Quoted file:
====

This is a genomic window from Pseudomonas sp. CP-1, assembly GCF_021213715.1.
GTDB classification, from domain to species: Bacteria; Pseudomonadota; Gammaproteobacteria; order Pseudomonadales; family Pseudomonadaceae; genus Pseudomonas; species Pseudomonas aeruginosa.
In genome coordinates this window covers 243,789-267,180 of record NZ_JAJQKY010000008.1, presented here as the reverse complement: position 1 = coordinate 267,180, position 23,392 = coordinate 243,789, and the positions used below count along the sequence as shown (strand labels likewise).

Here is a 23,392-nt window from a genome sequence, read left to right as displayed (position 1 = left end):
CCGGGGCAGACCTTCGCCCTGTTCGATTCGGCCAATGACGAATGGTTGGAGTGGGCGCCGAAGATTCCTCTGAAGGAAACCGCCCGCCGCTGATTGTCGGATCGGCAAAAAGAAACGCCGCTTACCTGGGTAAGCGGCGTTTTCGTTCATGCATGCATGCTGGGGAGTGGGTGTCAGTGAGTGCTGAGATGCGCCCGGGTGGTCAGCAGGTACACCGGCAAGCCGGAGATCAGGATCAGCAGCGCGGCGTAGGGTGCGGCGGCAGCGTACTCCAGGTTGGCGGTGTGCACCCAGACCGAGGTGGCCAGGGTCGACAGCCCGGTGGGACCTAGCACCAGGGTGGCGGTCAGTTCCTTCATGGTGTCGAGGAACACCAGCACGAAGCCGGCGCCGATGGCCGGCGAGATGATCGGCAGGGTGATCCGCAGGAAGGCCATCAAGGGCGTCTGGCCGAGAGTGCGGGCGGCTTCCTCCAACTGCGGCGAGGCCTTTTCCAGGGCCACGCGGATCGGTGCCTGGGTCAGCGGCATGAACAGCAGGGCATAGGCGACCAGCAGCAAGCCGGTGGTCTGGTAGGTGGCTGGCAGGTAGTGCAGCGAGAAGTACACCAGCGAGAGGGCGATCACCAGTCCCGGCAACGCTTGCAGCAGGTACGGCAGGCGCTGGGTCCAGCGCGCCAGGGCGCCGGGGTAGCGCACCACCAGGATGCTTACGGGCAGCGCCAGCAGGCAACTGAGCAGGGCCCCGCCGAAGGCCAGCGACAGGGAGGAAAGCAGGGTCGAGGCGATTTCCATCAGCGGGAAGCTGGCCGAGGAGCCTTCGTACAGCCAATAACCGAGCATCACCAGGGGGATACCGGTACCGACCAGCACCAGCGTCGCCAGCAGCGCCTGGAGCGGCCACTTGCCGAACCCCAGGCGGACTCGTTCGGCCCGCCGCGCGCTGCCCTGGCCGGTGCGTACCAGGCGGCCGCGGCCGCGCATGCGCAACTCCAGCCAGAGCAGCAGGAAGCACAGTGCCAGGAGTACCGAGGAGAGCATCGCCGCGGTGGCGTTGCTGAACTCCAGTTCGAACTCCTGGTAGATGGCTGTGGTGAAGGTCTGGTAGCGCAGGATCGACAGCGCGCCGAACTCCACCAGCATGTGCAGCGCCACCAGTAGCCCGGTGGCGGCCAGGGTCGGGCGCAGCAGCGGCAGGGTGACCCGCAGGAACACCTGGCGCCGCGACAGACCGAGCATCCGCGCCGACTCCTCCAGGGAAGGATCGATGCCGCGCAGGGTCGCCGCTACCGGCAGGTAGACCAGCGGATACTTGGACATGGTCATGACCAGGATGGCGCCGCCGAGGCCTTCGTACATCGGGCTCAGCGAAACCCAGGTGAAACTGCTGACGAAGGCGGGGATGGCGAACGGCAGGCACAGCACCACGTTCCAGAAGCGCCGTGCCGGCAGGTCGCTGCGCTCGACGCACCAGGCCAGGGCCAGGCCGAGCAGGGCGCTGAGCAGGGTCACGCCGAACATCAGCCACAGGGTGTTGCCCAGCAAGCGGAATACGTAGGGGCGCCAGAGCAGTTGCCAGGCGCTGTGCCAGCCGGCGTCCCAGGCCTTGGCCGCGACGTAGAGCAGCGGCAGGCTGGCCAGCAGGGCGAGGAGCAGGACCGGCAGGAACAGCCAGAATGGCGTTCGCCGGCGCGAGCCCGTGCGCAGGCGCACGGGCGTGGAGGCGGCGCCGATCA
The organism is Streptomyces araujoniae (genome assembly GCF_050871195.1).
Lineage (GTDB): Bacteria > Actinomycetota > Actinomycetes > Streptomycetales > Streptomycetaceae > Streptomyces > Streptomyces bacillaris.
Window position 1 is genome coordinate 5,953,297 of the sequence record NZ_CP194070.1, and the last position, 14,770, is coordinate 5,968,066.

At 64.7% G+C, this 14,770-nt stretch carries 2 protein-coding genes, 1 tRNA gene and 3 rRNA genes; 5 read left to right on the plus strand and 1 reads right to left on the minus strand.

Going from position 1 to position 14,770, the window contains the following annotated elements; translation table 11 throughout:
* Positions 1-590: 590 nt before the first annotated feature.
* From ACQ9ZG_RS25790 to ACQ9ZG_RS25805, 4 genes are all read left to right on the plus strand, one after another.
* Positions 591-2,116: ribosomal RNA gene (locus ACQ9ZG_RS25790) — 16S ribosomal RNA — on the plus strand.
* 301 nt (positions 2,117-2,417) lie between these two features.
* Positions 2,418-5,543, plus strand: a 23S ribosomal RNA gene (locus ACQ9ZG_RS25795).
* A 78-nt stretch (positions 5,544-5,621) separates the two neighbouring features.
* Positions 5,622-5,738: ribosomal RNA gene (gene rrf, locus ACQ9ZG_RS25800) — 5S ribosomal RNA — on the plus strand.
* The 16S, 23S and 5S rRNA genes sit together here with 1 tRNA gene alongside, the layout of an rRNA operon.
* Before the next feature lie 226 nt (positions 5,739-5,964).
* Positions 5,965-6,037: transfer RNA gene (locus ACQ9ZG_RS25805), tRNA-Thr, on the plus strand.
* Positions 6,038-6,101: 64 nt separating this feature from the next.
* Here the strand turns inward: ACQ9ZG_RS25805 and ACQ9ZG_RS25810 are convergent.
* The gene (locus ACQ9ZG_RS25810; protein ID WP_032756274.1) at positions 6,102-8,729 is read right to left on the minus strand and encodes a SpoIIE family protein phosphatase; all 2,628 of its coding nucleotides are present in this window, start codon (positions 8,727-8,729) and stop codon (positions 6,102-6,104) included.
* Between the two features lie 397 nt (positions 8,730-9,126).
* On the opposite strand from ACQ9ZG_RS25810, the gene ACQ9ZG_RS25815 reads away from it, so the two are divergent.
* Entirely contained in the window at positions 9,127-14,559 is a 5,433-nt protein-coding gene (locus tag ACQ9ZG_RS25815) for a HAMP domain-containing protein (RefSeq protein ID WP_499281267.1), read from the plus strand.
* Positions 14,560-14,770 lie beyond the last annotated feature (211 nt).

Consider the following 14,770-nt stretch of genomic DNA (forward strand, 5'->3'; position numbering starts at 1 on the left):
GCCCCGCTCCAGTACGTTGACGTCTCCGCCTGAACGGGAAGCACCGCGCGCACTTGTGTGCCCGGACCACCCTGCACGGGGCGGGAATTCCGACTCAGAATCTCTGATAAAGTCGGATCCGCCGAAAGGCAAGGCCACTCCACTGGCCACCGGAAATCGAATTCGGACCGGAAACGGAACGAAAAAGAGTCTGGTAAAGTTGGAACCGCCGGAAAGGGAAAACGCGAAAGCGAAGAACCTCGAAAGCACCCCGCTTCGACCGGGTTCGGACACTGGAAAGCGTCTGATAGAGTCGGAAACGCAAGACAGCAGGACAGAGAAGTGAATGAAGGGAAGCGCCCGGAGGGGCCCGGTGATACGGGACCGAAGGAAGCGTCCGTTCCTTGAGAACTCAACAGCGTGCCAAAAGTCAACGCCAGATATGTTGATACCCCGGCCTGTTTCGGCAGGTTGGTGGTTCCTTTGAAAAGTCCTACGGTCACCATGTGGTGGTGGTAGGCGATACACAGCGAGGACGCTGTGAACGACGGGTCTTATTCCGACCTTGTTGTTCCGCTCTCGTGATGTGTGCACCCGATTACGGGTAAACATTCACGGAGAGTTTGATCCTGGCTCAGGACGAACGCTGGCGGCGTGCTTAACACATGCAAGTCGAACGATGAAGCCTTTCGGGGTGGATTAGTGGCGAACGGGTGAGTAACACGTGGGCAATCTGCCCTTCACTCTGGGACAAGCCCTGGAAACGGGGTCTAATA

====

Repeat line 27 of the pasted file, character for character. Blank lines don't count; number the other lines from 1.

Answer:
* Positions 14,560-14,770 lie beyond the last annotated feature (211 nt).